Freeheld star Julianne Moore asks not to be treated as a special interest | EW.com

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At the peak of her career, Freeheld star Julianne Moore asks not to be treated as a special interest

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In her three decades as an actress, Julianne Moore has never had a year as busy and illustrious as the past one. At 54, she scored the biggest box office hit of her career (The Hunger Games: Mockingjay—Part 1), the best actress prize at the Cannes Film Festival for Maps to the Stars, and her first, long-overdue Oscar, for her heart-breaking performance as a Alzheimer’s sufferer in Still Alice

A veteran of more than 60 films, Moore isn’t a big believer in hiatus. When she’s not making a movie, shooting the same scene over and over, she’s promoting a movie, answering the same questions over and over. So it’s understandable that she bristles a bit when you refer to Freeheld, the new drama based on a 2007 Oscar-winning documentary short, in which she stars as a lesbian cop, as one of her “gay movies.” (She also has played sapphic roles in The Hours and The Kids Are All Right.)

“I get that people have a tendency to lump things together,” she says. “And yes, obviously, to effect change you need to call attention to things that are different. But I just came from the Toronto Film Festival, and I found it tedious after a while that every question about Free­held was about gay films versus straight films and female films versus male films. The more we treat one another as special-interest groups, the more divided we become. I do want to move beyond that culturally.”

Image Credit: Phil Caruso

Freeheld could very well help achieve that. The heart of the story belongs to Moore’s character, Laurel Hester, a real-life New Jersey detective who, with her partner, Stacie Andree (Ellen Page), fought to change state law after Hester was diagnosed with incurable cancer and was told that her police pension would not be left to Andree because they were a same-sex couple. Hester died in 2006 — three weeks after the county board reversed their decision in her favor. “Laurel did this incredible thing which changed things for her partner and led to changing things for the nation,” Moore says. “But I keep reminding people that a woman actually lost her life. Who can imagine opening their lives up to the world and a documentary filmmaker at a time of such intense pain and difficulty?”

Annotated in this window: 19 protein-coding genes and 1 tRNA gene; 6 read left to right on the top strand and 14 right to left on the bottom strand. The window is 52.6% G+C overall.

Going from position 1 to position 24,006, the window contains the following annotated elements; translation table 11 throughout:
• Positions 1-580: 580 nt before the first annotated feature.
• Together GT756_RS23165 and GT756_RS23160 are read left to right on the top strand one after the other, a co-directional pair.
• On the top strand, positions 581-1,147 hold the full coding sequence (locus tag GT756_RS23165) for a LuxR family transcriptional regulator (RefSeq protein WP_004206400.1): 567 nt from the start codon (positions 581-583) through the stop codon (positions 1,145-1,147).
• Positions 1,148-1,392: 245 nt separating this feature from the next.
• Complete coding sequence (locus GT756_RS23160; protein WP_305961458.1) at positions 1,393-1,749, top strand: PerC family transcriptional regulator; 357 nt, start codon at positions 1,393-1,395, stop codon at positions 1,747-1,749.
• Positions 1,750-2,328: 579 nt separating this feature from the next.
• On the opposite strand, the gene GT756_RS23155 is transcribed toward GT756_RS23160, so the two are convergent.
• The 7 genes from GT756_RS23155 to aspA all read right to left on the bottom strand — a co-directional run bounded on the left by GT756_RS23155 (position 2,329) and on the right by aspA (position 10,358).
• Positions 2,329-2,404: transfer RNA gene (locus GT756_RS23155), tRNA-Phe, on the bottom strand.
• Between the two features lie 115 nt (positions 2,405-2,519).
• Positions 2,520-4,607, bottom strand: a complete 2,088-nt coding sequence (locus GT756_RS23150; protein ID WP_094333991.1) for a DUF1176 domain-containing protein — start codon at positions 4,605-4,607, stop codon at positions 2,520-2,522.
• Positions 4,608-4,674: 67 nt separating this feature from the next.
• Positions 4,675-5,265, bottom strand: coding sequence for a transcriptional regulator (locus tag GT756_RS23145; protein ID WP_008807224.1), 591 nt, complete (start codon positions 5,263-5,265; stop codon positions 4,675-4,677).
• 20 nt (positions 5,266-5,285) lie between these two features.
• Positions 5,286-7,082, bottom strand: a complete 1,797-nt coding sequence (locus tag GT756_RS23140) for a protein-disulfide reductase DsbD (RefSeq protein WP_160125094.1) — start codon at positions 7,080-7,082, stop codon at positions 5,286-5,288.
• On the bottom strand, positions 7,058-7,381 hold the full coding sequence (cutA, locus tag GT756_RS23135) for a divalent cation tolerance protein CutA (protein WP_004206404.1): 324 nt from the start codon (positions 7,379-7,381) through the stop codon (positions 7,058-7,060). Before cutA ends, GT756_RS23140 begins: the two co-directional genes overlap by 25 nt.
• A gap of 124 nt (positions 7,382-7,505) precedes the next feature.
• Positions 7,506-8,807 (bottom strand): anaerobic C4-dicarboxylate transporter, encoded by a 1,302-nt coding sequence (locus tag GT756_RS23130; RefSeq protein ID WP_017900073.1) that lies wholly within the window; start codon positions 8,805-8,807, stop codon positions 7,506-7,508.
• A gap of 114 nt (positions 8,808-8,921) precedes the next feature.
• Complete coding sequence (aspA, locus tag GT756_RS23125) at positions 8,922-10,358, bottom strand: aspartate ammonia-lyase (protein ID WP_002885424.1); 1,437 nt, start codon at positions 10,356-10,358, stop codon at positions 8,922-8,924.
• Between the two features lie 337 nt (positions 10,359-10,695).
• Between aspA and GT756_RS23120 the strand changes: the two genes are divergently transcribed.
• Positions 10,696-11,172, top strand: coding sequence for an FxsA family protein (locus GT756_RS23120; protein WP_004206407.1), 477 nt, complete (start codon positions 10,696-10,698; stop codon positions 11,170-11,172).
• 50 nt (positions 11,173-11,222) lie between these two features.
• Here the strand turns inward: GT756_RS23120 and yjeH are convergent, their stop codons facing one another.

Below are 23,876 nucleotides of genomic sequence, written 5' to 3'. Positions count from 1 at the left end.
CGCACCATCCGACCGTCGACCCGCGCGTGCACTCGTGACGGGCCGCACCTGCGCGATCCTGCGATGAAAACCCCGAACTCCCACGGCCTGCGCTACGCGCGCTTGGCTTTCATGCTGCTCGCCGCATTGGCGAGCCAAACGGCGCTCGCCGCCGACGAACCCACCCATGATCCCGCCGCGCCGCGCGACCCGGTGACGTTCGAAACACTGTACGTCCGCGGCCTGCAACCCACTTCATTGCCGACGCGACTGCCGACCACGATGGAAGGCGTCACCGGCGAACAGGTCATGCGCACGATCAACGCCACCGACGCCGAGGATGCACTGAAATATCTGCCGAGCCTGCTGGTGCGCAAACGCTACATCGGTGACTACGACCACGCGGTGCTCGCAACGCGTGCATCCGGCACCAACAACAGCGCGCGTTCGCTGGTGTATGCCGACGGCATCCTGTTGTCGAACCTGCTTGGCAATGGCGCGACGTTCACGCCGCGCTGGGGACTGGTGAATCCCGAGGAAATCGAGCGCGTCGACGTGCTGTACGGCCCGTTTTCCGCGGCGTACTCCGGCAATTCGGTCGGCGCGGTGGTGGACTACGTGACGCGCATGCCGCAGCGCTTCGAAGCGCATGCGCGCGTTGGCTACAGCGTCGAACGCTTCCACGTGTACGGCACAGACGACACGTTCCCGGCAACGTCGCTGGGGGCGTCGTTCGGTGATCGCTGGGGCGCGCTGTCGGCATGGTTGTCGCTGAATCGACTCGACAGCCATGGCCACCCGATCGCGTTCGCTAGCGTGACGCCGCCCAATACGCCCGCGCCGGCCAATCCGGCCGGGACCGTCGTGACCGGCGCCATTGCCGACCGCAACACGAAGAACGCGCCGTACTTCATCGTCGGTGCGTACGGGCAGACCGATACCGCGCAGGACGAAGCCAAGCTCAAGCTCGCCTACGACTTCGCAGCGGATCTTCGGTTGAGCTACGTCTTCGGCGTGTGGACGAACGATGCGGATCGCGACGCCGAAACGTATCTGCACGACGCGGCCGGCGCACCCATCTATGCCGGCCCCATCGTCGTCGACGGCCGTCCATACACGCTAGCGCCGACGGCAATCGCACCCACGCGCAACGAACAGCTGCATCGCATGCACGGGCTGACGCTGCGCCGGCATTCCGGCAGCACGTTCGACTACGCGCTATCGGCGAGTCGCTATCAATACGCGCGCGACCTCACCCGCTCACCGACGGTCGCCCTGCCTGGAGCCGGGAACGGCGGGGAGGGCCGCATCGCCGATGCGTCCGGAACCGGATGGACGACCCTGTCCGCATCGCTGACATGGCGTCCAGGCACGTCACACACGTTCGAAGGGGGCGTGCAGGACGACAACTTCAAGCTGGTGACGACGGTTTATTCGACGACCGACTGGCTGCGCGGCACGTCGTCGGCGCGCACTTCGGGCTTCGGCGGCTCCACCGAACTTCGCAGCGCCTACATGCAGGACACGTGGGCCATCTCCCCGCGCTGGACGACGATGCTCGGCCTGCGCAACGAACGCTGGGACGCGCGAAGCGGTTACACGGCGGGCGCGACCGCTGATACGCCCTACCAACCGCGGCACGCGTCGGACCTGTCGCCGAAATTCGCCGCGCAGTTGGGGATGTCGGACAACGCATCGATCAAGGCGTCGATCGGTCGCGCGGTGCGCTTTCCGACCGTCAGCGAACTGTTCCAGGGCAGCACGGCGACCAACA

Moore, who lives in New York City with her husband, director Bart Freundlich, and their two kids, has never hidden her advocacy for social causes. On Twitter she’s unambiguous about her support for Planned Parenthood, gun control and, of course, marriage equality. Moore makes the point that the the Supreme Court decision on marriage this past June was achieved in large part thanks to women like Laurel Hester and Edith Windsor. Yet it is also true that Hester did not consider herself a gay rights activist, a point which Freeheld doesn’t shy away from, and Moore cherished her character’s humane modesty. “Laurel didn’t want to talk about marriage equality,” says Moore. “Because her issue was equality — period. She was an incredibly ethical person who believed in the justice system and law enforcement. She just wanted to be treated like everybody else.”

Moore’s decision to star in the film was a small victory in itself. “I cried a little when she joined on,” says Page, 28, who’s also a producer on Freeheld and has been attached to the project for seven years. “Not just because of how much I admire her, but when Julianne Moore says yes to your movie, you know your movie is going to get made.”

Moore and Page’s 26-year age gap mirrors the difference between the actual couple, and their chemistry on screen is authentic. “That’s because Ellen is so sensitive and open and honest,” says Moore. “And she’s also invited a scrutiny into her private life, which has so much to do with wanting to shine a light for other people who are suffering.”

She is referring to Page’s public coming out in 2014, which Moore was moved by, but she has noticed a double standard in the questions that she and her costar have fielded. “At Toronto, everyone was asking Ellen about her sexuality,” she says. “No one once asked me about my sexuality. I think the less we talk about everyone being ­heterosexual or homosexual, the better off we are. And I feel the same way about being a woman. I don’t even need female empowerment. I just want simple inclusion and for everyone to stop congratulating themselves for including us.” 

Image Credit: Phil Caruso

Following that wisdom, Moore’s objection to Freeheld being characterized as niche makes perfect sense. True, it is the first film about the legal struggle for gay rights told from the perspective of lesbians. “And Ellen and I have talked about how important that is for the female gay community,” Moore says. But she worries that marginalizing the movie could distract from the universality of its message. “I feel like it’s not enough for this film to be an artistic success; I want it to be an economic success,” she says. “I’m hopeful. This isn’t a movie about two women who wanted to land on Mars. They just wanted to live a regular old American life, which is something that everyone can relate to. These are people who are in our communities, your sisters and your neighbors and your teachers. Laurel and Stacie are in the mainstream of society. And it’s in the mainstream where you change hearts and minds.”